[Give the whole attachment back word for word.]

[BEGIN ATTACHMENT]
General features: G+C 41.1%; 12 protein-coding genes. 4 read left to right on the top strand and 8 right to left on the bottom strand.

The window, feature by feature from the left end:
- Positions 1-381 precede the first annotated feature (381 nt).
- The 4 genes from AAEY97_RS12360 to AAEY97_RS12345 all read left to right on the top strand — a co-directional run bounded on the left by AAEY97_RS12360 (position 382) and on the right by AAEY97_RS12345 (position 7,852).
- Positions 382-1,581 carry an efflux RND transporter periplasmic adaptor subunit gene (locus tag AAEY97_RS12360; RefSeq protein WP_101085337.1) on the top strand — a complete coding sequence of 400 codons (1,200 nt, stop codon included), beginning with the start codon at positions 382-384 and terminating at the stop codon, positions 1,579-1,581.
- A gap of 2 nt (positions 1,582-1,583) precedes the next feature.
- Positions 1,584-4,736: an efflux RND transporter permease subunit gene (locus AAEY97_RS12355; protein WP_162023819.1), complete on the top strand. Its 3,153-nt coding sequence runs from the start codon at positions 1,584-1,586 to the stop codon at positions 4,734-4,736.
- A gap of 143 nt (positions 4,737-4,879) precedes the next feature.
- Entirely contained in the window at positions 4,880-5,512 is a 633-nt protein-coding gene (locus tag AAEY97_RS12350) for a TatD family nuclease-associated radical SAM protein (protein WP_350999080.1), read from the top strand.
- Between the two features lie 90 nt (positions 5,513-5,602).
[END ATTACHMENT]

General features: G+C 41.1%; 12 protein-coding genes. 4 read left to right on the top strand and 8 right to left on the bottom strand.

The window, feature by feature from the left end:
- Positions 1-381 precede the first annotated feature (381 nt).
- The 4 genes from AAEY97_RS12360 to AAEY97_RS12345 all read left to right on the top strand — a co-directional run bounded on the left by AAEY97_RS12360 (position 382) and on the right by AAEY97_RS12345 (position 7,852).
- Positions 382-1,581 carry an efflux RND transporter periplasmic adaptor subunit gene (locus tag AAEY97_RS12360; RefSeq protein WP_101085337.1) on the top strand — a complete coding sequence of 400 codons (1,200 nt, stop codon included), beginning with the start codon at positions 382-384 and terminating at the stop codon, positions 1,579-1,581.
- A gap of 2 nt (positions 1,582-1,583) precedes the next feature.
- Positions 1,584-4,736: an efflux RND transporter permease subunit gene (locus AAEY97_RS12355; protein WP_162023819.1), complete on the top strand. Its 3,153-nt coding sequence runs from the start codon at positions 1,584-1,586 to the stop codon at positions 4,734-4,736.
- A gap of 143 nt (positions 4,737-4,879) precedes the next feature.
- Entirely contained in the window at positions 4,880-5,512 is a 633-nt protein-coding gene (locus tag AAEY97_RS12350) for a TatD family nuclease-associated radical SAM protein (protein WP_350999080.1), read from the top strand.
- Between the two features lie 90 nt (positions 5,513-5,602).